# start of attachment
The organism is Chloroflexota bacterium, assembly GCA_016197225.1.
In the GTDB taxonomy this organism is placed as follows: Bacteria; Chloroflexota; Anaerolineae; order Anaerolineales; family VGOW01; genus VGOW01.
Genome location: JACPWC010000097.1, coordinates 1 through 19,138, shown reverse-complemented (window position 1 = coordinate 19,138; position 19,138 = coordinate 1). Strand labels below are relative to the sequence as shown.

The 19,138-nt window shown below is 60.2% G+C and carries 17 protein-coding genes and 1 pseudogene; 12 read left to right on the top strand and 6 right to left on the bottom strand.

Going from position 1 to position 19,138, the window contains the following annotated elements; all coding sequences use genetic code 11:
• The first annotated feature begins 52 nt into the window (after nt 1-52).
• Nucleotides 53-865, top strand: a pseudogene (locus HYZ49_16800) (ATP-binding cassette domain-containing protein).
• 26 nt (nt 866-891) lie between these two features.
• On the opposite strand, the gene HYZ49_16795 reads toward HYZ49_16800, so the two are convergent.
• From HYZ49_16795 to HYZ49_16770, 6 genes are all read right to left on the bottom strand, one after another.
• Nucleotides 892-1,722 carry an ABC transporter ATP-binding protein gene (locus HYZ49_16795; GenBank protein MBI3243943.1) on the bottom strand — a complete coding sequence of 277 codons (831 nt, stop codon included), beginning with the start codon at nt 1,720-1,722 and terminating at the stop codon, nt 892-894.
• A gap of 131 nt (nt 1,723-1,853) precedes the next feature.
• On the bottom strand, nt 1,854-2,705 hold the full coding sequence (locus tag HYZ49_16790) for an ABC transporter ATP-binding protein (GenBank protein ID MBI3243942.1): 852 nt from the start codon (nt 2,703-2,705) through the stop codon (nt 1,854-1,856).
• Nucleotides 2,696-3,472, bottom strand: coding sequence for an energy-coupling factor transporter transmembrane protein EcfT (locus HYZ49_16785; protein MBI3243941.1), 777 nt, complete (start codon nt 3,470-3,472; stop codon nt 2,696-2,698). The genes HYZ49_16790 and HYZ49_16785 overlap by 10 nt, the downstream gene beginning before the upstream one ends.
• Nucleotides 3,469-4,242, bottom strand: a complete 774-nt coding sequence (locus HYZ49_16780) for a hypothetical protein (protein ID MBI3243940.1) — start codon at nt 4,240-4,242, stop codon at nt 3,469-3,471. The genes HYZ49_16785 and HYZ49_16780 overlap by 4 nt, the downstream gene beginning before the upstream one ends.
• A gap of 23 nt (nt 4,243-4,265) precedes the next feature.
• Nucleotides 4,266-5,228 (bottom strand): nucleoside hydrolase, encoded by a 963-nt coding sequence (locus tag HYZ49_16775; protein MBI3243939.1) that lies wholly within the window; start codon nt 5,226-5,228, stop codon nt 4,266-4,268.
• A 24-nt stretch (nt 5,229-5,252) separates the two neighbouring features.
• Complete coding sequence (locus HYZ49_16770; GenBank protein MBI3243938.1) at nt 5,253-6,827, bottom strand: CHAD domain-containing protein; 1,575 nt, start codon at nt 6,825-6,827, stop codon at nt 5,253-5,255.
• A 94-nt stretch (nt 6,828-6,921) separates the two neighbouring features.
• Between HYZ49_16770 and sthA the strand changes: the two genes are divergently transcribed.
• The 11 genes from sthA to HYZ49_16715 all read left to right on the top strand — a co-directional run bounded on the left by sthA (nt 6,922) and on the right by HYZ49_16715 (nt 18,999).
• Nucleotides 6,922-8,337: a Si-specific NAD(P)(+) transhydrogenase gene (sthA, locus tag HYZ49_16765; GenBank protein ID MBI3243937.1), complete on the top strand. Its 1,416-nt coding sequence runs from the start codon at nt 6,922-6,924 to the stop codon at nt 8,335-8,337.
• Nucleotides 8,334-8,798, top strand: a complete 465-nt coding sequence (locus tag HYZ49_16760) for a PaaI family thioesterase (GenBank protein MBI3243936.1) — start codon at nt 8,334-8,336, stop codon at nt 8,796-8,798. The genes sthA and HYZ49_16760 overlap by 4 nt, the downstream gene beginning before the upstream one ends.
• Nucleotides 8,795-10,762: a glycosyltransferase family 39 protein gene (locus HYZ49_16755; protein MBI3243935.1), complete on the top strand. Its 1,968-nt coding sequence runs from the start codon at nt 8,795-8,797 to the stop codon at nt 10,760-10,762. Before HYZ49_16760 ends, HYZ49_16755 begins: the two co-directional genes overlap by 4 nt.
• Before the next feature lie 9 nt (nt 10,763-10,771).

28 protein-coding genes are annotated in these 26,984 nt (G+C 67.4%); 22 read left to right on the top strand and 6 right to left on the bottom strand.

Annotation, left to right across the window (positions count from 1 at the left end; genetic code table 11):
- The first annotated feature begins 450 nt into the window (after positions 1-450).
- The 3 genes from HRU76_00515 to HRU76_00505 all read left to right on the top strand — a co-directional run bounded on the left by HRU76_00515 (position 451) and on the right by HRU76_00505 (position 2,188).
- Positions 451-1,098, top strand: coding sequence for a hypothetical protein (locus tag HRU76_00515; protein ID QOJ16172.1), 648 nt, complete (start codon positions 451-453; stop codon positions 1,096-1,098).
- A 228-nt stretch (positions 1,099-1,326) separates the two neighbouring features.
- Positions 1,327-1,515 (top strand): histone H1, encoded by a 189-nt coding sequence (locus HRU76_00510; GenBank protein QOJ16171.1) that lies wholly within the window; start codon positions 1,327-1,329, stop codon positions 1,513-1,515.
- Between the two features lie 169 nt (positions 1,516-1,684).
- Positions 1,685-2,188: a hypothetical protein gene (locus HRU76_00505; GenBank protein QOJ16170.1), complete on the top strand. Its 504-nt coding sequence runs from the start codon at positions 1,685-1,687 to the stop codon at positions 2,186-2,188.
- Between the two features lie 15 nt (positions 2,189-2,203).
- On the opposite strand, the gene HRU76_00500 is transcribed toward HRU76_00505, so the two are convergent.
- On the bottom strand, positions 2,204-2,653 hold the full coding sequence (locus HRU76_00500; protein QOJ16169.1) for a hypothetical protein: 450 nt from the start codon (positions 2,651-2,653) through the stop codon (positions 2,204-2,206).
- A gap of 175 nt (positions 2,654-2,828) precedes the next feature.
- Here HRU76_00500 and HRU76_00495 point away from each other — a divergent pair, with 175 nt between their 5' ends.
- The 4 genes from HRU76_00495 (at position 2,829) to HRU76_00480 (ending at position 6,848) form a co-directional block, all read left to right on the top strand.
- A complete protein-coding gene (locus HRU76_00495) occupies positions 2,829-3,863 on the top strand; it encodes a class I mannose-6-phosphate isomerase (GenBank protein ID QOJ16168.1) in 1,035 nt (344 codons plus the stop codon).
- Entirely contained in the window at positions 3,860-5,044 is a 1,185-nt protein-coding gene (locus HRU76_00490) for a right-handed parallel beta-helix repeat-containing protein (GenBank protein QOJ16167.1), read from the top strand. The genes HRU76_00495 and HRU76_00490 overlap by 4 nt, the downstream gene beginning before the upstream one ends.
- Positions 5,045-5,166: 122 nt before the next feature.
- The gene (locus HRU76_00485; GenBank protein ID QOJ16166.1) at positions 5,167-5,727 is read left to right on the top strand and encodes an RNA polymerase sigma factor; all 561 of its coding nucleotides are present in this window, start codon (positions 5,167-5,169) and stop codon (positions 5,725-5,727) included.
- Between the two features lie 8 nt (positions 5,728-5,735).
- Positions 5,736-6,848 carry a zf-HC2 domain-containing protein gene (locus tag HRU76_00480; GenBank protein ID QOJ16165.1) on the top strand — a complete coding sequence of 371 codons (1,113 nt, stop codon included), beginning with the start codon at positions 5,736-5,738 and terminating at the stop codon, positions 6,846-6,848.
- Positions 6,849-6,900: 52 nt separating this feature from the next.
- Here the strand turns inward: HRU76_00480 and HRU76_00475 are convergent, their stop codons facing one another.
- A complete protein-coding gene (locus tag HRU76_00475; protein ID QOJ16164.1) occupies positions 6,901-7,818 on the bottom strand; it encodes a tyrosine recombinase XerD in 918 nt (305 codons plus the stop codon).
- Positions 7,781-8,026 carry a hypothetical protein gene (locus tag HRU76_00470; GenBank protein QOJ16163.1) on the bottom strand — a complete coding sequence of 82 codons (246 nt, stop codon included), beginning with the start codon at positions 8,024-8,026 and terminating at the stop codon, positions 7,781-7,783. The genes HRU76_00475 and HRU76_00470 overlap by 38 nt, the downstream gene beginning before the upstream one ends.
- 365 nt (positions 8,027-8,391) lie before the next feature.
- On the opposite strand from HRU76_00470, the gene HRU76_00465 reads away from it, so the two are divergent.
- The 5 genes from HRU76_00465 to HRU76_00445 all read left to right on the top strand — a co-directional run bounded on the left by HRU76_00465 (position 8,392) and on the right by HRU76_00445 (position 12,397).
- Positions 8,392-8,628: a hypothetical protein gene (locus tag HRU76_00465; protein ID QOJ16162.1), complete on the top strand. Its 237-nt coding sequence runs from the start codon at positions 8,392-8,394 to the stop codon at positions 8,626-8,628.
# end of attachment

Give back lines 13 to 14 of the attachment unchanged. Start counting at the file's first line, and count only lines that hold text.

• On the bottom strand, nt 1,854-2,705 hold the full coding sequence (locus tag HYZ49_16790) for an ABC transporter ATP-binding protein (GenBank protein ID MBI3243942.1): 852 nt from the start codon (nt 2,703-2,705) through the stop codon (nt 1,854-1,856).
• Nucleotides 2,696-3,472, bottom strand: coding sequence for an energy-coupling factor transporter transmembrane protein EcfT (locus HYZ49_16785; protein MBI3243941.1), 777 nt, complete (start codon nt 3,470-3,472; stop codon nt 2,696-2,698). The genes HYZ49_16790 and HYZ49_16785 overlap by 10 nt, the downstream gene beginning before the upstream one ends.